A monopoly abuse lawsuit against Apple Inc and AT&T over the iPhone can continue as a class action against the two companies, a U.S. judge ruled.
Users of Apple's iPhone have criticized AT&T, the sole carrier for the popular smartphone and the biggest U.S. phone company by revenue, on problems with network quality since the device went on sale in 2007.
An amended complaint filed in June 2008 deals with Apple's practice of locking iPhones with AT&T's wireless network and its control over the applications that can be installed on its smartphone. The lawsuit also consolidates those filed by iPhone buyers starting in late 2007.
District Judge James Ware in the northern district of California on July 8 certified the class suing Apple and AT&T for parts of the lawsuit that deal with violations to antitrust law.
The lawsuit -- which includes any iPhone buyer with a two-year AT&T agreement since June 2007 -- also says Apple secretly made AT&T its exclusive iPhone partner in the U.S. for five years, dampening competition and driving up prices.
Apple and AT&T declined to comment on the judge's decision.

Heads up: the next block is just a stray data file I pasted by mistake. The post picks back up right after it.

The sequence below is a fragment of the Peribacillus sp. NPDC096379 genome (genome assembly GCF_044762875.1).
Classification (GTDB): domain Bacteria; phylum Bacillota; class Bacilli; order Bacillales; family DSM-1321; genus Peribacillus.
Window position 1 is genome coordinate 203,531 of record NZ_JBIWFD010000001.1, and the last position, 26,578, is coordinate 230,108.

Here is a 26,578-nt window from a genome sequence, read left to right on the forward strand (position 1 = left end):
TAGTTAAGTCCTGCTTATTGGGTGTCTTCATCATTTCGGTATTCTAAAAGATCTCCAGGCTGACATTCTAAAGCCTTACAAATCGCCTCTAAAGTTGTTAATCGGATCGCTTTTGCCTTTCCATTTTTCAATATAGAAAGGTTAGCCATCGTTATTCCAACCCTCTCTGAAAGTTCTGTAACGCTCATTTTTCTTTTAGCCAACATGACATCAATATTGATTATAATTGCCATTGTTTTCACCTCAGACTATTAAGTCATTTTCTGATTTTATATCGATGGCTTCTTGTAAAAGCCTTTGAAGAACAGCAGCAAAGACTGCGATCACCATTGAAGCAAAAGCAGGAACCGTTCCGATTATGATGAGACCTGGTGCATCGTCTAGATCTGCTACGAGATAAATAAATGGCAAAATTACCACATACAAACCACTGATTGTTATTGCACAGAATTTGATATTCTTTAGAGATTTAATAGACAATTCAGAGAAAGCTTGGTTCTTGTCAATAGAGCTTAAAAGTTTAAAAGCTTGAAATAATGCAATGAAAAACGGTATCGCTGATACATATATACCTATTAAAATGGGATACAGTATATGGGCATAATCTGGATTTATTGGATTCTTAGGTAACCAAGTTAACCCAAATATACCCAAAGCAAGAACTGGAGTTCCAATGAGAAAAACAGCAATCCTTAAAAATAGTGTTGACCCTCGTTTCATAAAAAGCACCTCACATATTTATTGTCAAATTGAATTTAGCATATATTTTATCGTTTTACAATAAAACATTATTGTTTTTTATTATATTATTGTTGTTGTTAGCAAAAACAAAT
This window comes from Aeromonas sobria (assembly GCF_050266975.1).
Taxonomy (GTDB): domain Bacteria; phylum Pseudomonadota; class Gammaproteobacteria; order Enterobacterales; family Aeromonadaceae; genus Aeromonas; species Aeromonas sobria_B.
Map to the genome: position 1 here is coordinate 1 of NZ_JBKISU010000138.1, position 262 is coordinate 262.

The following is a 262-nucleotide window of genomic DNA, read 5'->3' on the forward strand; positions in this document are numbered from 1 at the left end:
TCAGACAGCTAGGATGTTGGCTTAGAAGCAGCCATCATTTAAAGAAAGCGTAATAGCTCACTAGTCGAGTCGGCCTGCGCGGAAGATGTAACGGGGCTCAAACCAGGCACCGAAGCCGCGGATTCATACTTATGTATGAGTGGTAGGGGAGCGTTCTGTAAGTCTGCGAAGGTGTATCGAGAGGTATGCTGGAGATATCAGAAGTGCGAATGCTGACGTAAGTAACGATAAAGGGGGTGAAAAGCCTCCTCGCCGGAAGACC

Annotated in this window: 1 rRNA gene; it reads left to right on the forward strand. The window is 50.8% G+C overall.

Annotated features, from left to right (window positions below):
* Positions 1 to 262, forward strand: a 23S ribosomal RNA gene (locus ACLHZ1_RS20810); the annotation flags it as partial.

Early in June, AT&T announced plans to stop offering its unlimited pricing plan for new subscribers to its mobile data services, in an effort to improve the speed of its network by cutting down on network-clogging downloads.
The lawsuit seeks an injunction to keep Apple from selling locked iPhones in the U.S. and from determining what iPhone programs people can install. It also seeks damages to cover legal fees and other costs.
The case is In Re Apple & ATTM Antitrust Litigation, U.S. District Court for the Northern District of California No. 07-05152.
(Reporting by Antonita Madonna Devotta in Bangalore, Grant McCool and Ritsuko Ando in New York; Editing by Anshuman Daga, Gerald E. McCormick and Gunna Dickson)